Milwaukee police are using a new law to crack down on counterfeit music retailers.
The law makes it easier to prosecute bootleggers. Places like the House Mix Spot CD store have been the target of police.
"The police came in here and confiscated everything," security guard Leshon Christen said. "They said it was illegal to sell the CDs they were selling."
Police raided House Mix last week after someone from the recording industry tipped them off that the store was selling illegal party mix compact discs. The House Mix owner closed up shop.
Across the street, AJ & PJs Music Room is still open, but police seized their party mix discs as well.
"We got them from the distributors, and they asked if we can sell them in our stores," a sales clerk there said.
The clerk said they weren't aware of the new law which makes it a crime to sell recordings which don't disclose manufacturer information.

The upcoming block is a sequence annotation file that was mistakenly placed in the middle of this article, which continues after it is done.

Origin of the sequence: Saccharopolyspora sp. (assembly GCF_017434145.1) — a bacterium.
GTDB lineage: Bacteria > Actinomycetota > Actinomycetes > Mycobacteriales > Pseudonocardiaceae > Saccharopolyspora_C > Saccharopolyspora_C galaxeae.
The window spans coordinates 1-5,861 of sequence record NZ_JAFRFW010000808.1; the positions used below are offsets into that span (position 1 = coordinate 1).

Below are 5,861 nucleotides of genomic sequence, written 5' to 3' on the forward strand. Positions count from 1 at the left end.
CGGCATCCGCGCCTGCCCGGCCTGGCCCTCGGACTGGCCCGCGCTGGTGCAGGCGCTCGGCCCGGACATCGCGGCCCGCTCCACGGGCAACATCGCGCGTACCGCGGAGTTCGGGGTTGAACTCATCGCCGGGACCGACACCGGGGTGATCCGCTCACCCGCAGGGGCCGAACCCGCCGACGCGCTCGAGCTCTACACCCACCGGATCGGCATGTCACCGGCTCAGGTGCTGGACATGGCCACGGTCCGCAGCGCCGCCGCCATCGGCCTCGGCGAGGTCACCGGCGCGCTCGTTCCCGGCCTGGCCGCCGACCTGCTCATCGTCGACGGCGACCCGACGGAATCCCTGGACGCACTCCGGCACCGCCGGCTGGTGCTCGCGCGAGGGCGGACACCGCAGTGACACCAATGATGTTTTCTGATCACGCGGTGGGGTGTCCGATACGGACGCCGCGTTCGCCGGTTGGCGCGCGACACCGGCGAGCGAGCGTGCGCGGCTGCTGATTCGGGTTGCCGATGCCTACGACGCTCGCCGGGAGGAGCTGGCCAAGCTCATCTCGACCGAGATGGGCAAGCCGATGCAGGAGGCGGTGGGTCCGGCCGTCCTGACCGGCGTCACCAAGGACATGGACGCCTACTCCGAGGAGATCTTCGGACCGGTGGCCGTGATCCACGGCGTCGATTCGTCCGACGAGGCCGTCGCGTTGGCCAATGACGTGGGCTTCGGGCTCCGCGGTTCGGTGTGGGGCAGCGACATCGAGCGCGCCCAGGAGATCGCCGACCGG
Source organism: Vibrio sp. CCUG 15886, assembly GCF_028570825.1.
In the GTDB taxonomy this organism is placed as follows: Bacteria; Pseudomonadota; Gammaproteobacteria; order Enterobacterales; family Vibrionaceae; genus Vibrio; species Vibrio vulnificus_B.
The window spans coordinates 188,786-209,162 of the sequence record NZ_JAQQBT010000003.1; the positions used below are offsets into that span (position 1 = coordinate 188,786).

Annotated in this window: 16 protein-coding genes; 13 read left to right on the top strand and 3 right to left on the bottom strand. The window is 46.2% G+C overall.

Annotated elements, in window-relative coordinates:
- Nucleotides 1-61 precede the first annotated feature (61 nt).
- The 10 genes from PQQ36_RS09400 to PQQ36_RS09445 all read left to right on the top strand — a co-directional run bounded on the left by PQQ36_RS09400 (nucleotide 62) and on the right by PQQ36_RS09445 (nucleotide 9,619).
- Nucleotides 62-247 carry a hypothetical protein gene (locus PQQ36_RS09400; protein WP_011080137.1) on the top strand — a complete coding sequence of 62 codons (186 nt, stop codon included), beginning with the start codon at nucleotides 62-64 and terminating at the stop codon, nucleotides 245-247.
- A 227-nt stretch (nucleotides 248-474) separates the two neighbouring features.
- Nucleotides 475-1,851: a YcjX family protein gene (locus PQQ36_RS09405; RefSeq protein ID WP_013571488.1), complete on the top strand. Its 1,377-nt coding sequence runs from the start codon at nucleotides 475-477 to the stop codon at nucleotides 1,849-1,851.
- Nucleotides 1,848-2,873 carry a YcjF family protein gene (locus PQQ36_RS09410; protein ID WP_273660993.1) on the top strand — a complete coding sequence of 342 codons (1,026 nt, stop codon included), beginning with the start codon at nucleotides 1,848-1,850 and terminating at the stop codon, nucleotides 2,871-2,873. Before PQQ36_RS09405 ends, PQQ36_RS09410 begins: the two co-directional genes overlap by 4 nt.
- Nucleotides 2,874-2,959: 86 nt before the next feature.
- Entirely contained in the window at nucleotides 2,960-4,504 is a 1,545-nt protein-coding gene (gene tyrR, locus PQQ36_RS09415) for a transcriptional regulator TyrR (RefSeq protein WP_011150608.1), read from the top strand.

The new law makes it easier for prosecutors to target counterfeiters, since they no longer have to prove piracy. Instead they can file charges against retailers simply for selling discs that don't have manufacturer information, WISN 12's Colleen Henry reported.
Piracy laws require prosecutors to track down artists to prove they didn't give consent for bootlegged recordings. This cumbersome task made such prosecutions rare. This new law is especially helpful when it comes to party discs featuring many groups, Milwaukee County assistant district attorney David Feiss said.
"This law helps us address that situation without having to track down all those people," Feiss said. "We're not talking about a statute that covers people who are making copies for their own personal use."
The district attorney said state laws don't target people making homemade dubs popularized by Internet music swap sites, just those who rent or sell them.
Prosecutors have yet to file criminal charges in this case.